Where organic solvents or sterilants are used in manufacture, it is the sponsor's responsibility to ensure that residues are appropriately controlled. Compliance with a specific default standard does not necessarily assure appropriate control of solvent residues.

The limits applying to solvent/sterilant residues are detailed in the following default standards and TGA-adopted documents:

  • BP Supplementary Chapter IV D Residual Solvents, which incorporates Ph. Eur. Section 5.04 Residual Solvents, and is applied via the BP general monograph Substances for Pharmaceutical Use (Ph. Eur. 2034)
  • Ph. Eur. Section 5.04 Residual Solvents, which is applied via the general monograph Substances for Pharmaceutical Use (Ph. Eur. 2034)
  • USP <467> Residual Solvents
  • Note For Guidance On Impurities: Residual Solvents (CPMP/ICH/283/95).
  • Annex 1: Specifications for Class 1 and Class 2 Residual Solvents in active substances
    Annex 2: Residues of solvents used in the manufacture of finished products (CPMP/QWP/450/03)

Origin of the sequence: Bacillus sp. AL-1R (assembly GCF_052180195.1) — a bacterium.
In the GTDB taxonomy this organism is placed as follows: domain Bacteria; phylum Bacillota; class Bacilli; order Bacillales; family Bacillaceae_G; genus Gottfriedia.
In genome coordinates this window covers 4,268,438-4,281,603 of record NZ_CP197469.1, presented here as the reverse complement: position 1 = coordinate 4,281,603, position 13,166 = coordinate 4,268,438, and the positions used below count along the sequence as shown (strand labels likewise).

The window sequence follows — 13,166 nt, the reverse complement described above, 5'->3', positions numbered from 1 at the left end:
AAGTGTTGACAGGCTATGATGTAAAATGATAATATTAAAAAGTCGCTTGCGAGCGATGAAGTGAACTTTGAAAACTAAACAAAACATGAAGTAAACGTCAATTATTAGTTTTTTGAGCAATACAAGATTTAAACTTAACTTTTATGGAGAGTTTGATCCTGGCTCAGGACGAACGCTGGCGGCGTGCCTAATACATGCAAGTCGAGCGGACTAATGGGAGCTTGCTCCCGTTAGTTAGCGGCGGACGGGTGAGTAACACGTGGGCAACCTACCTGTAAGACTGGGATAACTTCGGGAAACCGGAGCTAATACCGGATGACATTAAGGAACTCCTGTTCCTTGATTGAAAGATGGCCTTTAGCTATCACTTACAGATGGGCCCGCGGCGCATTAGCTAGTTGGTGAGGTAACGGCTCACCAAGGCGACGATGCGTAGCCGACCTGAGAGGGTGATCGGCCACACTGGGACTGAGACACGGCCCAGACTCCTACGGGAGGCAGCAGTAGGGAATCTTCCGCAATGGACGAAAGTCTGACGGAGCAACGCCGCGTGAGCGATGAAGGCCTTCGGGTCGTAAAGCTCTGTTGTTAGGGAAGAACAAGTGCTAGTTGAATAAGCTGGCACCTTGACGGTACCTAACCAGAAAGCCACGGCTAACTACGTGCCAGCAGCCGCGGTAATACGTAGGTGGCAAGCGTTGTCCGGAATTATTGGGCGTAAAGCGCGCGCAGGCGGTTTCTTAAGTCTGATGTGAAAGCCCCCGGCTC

• Note for Guidance on Limitations to the Use of Ethylene Oxide in the Manufacture of Medicinal Products (CPMP/ICH/159/01), with TGA annotation prohibiting use in decontamination of herbal products.

2.3 Stability of the active substance

Details of stability studies conducted on the active substance are not generally required for registration applications for OTC products. However, such details are required where the active substance is a NCE. Inclusion of such information with an application may provide a useful guide to the problems which may be encountered during stability studies on finished products.